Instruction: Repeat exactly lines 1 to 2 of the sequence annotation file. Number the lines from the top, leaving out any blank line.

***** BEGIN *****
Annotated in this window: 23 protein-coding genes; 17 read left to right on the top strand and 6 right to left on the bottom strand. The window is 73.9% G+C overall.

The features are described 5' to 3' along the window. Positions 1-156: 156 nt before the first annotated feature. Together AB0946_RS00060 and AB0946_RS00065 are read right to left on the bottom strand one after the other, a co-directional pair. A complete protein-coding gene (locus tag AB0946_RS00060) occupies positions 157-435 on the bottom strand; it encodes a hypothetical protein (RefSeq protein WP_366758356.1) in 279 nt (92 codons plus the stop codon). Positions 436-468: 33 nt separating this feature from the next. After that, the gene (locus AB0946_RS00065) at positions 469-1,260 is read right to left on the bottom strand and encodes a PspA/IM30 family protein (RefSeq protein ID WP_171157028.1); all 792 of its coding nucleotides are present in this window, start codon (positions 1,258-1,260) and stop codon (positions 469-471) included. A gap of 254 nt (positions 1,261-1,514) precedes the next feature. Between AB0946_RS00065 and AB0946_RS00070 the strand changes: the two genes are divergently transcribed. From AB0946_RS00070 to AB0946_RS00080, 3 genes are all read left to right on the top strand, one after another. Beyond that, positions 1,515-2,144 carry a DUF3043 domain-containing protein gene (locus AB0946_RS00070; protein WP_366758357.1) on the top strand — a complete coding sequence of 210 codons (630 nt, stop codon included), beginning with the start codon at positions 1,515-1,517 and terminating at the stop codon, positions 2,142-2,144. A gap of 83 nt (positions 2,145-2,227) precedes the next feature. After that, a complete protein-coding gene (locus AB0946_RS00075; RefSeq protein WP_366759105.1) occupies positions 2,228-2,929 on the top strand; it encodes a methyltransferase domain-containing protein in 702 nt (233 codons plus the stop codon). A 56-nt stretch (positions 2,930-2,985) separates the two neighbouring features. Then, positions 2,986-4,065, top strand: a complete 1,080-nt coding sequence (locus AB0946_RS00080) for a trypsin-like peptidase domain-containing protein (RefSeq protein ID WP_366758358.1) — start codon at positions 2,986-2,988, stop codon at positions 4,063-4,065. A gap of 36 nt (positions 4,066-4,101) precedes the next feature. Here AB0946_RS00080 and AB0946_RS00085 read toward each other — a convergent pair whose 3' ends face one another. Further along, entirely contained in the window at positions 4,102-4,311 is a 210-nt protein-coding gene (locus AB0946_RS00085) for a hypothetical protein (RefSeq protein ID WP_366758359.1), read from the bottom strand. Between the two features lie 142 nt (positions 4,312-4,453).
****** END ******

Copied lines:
Annotated in this window: 23 protein-coding genes; 17 read left to right on the top strand and 6 right to left on the bottom strand. The window is 73.9% G+C overall.

The features are described 5' to 3' along the window. Positions 1-156: 156 nt before the first annotated feature. Together AB0946_RS00060 and AB0946_RS00065 are read right to left on the bottom strand one after the other, a co-directional pair. A complete protein-coding gene (locus tag AB0946_RS00060) occupies positions 157-435 on the bottom strand; it encodes a hypothetical protein (RefSeq protein WP_366758356.1) in 279 nt (92 codons plus the stop codon). Positions 436-468: 33 nt separating this feature from the next. After that, the gene (locus AB0946_RS00065) at positions 469-1,260 is read right to left on the bottom strand and encodes a PspA/IM30 family protein (RefSeq protein ID WP_171157028.1); all 792 of its coding nucleotides are present in this window, start codon (positions 1,258-1,260) and stop codon (positions 469-471) included. A gap of 254 nt (positions 1,261-1,514) precedes the next feature. Between AB0946_RS00065 and AB0946_RS00070 the strand changes: the two genes are divergently transcribed. From AB0946_RS00070 to AB0946_RS00080, 3 genes are all read left to right on the top strand, one after another. Beyond that, positions 1,515-2,144 carry a DUF3043 domain-containing protein gene (locus AB0946_RS00070; protein WP_366758357.1) on the top strand — a complete coding sequence of 210 codons (630 nt, stop codon included), beginning with the start codon at positions 1,515-1,517 and terminating at the stop codon, positions 2,142-2,144. A gap of 83 nt (positions 2,145-2,227) precedes the next feature. After that, a complete protein-coding gene (locus AB0946_RS00075; RefSeq protein WP_366759105.1) occupies positions 2,228-2,929 on the top strand; it encodes a methyltransferase domain-containing protein in 702 nt (233 codons plus the stop codon). A 56-nt stretch (positions 2,930-2,985) separates the two neighbouring features. Then, positions 2,986-4,065, top strand: a complete 1,080-nt coding sequence (locus AB0946_RS00080) for a trypsin-like peptidase domain-containing protein (RefSeq protein ID WP_366758358.1) — start codon at positions 2,986-2,988, stop codon at positions 4,063-4,065. A gap of 36 nt (positions 4,066-4,101) precedes the next feature. Here AB0946_RS00080 and AB0946_RS00085 read toward each other — a convergent pair whose 3' ends face one another. Further along, entirely contained in the window at positions 4,102-4,311 is a 210-nt protein-coding gene (locus AB0946_RS00085) for a hypothetical protein (RefSeq protein ID WP_366758359.1), read from the bottom strand. Between the two features lie 142 nt (positions 4,312-4,453).